U.S., Indo-Pacific countries launch trade talks shunning tariff cuts
Economic ministers from the United States and 13 Indo-Pacific countries launched negotiations on Washington’s first major pan-Asian trade engagement effort in nearly a decade, but this time any deal will not cut tariffs.
U.S. Trade Representative Katherine Tai said the Indo-Pacific Economic Framework talks in Los Angeles were aimed at addressing future challenges and achieving “sustainable and equitable growth” in the Indo-Pacific region.
The effort was first launched by President Joe Biden during a May trip to Tokyo.
Tai, who is leading the talks with Commerce Secretary Gina Raimondo, said the ambitious initiative was making progress, although some critics have questioned its value to participating countries.
The talks include ministers from Australia, Brunei, Fiji, India, Indonesia, Japan, South Korea, Malaysia, New Zealand, Philippines, Singapore, Thailand and Vietnam. Together with the United States the participants represent some 40% of global GDP.
NOT TPP 2.0
“This framework will be a durable model for the rest of the world to follow,” Tai told the gathering, adding it would bring economic value for small businesses, including the 200,000 in Los Angeles.
She said the initiative would target issues such as the digital economy, labor, environment, agriculture and trade.
Citing “extraordinary progress in recent months, Raimondo said the initiative could lead to more stable and resilient supply chains, while accelerating work on clean energy technologies and anti-corruption commitments.
“This ministerial marks the next critical phase of this framework — moving from defining an ambitious vision to charting the tangible work of implementing the framework,” she said. “We all understand and agree on the need to move quickly to deliver for our people.”
Washington has lacked an economic pillar to its Indo-Pacific engagement since former President Donald Trump quit the 12-country Trans-Pacific Partnership trade deal (TPP) in 2017, leaving the field open to China to expand its regional influence.
More than two years of TPP negotiations led to an agreement in 2015, but the U.S. Congress failed to ratify it as tariff-cutting free trade deals fell out of favor, blamed for draining jobs and investment to low-wage countries.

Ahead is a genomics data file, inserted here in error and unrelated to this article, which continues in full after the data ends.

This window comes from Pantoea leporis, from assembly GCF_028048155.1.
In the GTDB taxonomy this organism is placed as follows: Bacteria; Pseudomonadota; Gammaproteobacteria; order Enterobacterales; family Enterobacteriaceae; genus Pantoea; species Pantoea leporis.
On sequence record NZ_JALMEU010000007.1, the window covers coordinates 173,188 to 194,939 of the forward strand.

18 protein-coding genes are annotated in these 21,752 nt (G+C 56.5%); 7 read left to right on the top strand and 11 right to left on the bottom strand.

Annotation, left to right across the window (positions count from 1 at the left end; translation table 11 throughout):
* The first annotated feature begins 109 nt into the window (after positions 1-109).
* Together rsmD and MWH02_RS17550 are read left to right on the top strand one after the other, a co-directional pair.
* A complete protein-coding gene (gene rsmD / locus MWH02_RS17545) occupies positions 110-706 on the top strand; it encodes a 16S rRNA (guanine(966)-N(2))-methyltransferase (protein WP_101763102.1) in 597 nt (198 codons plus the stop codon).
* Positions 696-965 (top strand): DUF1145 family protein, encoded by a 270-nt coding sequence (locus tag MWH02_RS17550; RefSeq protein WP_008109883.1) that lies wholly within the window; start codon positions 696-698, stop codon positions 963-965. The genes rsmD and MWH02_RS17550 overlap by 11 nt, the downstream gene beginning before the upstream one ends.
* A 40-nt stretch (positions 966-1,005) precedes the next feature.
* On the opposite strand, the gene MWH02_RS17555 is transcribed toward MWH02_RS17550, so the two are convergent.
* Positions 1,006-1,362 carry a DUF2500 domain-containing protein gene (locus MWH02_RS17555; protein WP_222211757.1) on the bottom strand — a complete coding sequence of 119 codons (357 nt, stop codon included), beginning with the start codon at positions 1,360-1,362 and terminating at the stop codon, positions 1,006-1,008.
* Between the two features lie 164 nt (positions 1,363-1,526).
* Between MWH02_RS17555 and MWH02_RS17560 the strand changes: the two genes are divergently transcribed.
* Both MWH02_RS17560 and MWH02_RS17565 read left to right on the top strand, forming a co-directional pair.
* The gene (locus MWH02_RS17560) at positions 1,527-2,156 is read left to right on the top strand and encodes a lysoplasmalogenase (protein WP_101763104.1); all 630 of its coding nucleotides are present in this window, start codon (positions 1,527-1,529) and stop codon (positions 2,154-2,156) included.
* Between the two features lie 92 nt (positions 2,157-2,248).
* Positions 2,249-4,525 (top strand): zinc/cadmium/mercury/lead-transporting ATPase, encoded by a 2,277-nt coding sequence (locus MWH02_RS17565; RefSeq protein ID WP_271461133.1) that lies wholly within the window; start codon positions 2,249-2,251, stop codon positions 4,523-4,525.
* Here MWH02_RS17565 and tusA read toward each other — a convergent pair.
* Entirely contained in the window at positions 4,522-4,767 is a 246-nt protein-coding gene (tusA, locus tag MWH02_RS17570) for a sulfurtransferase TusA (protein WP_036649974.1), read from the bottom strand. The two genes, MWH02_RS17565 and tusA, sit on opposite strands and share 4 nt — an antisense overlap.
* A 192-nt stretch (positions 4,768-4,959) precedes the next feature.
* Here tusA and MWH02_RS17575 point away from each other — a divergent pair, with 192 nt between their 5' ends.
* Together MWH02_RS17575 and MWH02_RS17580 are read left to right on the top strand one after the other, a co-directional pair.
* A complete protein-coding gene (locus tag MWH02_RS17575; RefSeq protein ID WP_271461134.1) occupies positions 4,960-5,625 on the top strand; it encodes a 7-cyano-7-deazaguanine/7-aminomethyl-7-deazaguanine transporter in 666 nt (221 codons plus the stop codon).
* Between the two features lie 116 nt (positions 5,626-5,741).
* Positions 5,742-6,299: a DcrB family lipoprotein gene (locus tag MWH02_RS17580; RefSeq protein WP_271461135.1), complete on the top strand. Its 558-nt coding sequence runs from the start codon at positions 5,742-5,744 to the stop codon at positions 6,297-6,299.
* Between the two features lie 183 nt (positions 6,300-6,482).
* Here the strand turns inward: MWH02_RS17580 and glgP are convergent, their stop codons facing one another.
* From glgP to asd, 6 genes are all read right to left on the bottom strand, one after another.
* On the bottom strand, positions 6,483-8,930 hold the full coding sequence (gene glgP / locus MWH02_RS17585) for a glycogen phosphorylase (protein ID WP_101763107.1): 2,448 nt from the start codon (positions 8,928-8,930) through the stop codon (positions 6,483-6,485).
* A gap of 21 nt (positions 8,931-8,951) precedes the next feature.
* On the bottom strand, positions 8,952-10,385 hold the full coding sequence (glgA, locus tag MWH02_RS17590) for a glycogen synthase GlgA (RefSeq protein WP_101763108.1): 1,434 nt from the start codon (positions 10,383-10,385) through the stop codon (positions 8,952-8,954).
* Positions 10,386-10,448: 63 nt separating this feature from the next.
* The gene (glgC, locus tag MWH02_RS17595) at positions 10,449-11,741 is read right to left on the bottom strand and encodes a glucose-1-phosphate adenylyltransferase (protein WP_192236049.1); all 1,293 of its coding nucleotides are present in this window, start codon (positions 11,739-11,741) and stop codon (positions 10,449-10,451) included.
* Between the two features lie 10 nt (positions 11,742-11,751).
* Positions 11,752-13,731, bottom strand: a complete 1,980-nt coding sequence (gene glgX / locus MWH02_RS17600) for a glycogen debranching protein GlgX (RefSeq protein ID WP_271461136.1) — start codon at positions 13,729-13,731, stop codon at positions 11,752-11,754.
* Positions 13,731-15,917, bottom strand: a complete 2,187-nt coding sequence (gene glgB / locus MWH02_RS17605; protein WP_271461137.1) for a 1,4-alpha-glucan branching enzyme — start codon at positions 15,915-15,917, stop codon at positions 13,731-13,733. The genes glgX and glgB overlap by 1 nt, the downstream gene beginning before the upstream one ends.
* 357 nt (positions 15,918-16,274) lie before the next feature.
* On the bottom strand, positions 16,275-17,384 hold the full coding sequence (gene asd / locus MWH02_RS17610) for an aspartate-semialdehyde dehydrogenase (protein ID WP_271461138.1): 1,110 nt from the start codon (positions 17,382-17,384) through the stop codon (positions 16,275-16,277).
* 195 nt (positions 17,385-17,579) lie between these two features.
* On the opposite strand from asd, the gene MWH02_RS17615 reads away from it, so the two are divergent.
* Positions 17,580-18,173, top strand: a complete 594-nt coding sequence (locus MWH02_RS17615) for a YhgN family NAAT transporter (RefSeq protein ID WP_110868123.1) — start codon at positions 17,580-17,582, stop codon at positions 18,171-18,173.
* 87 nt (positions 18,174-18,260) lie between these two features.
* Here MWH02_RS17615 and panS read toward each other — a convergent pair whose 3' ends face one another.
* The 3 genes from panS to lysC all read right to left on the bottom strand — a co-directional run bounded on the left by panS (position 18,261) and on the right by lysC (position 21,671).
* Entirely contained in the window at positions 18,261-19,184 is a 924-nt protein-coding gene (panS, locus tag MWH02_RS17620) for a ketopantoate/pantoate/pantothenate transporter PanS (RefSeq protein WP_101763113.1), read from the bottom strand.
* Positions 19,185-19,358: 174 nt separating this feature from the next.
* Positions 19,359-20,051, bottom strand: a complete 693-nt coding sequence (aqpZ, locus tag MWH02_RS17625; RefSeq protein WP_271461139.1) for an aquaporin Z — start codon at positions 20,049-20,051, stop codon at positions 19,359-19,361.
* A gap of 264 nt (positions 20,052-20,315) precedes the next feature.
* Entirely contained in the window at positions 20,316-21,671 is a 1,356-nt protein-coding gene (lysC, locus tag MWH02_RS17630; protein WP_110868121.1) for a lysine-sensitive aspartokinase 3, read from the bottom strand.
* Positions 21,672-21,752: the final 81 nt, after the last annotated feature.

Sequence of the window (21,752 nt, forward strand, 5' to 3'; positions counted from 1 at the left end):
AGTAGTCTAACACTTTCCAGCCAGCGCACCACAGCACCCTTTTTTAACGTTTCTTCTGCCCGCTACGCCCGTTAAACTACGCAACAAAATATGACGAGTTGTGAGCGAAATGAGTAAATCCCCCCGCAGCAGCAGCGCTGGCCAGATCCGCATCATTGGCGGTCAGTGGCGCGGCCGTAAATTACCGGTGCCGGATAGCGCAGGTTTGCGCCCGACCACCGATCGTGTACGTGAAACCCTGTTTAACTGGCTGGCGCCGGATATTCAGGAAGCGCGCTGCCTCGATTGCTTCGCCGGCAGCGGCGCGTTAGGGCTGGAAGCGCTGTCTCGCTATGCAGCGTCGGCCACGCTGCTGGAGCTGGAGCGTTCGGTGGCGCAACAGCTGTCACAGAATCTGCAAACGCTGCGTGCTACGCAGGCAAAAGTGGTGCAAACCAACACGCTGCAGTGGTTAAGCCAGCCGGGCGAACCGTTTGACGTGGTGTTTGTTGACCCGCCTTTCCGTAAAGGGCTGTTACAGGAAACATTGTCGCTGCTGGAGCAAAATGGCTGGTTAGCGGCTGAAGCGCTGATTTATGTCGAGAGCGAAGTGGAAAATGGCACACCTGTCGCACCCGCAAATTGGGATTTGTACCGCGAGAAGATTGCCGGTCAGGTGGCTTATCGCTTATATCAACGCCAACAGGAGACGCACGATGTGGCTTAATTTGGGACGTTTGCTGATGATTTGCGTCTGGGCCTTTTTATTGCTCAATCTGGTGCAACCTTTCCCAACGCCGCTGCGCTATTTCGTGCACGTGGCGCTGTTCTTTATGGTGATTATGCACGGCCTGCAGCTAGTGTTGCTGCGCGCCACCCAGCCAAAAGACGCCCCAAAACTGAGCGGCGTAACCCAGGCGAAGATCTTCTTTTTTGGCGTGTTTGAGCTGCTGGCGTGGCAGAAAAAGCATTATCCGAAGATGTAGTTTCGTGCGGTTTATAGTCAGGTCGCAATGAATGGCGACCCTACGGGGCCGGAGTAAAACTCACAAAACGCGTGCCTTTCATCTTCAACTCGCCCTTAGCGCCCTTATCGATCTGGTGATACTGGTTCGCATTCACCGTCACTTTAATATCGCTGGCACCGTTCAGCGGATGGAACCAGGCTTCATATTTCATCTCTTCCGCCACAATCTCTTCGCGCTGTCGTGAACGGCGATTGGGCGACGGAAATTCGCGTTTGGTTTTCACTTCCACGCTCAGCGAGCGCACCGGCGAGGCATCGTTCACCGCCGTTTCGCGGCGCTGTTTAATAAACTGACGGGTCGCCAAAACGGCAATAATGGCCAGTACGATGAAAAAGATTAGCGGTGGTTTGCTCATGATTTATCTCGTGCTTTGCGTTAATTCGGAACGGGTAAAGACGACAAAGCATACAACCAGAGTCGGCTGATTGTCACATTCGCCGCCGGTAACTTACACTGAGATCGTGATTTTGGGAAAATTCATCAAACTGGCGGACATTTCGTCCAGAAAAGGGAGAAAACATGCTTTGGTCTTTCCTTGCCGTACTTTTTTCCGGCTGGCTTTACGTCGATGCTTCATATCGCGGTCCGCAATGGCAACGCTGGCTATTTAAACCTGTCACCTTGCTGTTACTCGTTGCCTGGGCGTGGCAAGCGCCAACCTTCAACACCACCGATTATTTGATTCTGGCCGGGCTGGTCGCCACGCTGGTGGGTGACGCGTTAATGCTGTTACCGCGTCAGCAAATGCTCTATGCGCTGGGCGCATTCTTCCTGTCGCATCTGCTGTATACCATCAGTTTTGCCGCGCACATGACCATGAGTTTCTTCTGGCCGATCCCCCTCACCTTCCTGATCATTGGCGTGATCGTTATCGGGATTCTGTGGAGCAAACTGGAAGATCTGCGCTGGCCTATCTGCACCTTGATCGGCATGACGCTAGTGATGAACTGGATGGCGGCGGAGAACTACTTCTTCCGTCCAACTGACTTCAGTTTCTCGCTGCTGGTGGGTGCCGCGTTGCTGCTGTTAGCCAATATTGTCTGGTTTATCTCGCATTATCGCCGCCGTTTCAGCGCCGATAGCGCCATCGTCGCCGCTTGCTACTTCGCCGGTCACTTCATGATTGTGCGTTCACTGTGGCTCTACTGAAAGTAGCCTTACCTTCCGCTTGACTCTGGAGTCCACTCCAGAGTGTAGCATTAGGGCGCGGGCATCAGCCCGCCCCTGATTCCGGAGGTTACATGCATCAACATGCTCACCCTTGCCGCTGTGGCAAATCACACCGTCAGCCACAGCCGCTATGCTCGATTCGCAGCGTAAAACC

Biden’s trade chief Tai also shunned new trade deals, focusing negotiations with the European Union on labor, regulation and other non-tariff issues.
It was unclear whether all countries would participate in all four negotiation streams: trade, labor and digital standards; clean energy and decarbonization; supply chain resilience; and tax and anti-corruption efforts. To secure broad participation, the countries could choose among those streams.
The talks come as the China-led Regional Comprehensive Economic Partnership Free trade deal launched in January, cutting tariffs for many of the IPEF participants. The surviving TPP countries also have launched a limited trade pact.
A senior Biden administration official told reporters on Wednesday the IPEF platform was not an alternative to trading with China.
“It’s about engaging the economies in the Indo-Pacific in their own right, this isn’t a choice between the United States and China,” the official said.
Lori Wallach, head of Rethink Trade, a group advocating against corporate influence in trade policy, supported not offering tariff cuts, but questioned whether the initiative could benefit workers.
“Three decades of ‘hyperglobalization’ implemented by these deals already had made the old trade model politically toxic,” Wallach said in a statement. “Then the COVID-revealed supply chain crisis fueled even broader demand for a new approach that reverses the concentration of production of goods and services on which we all rely in too firms in too few countries.”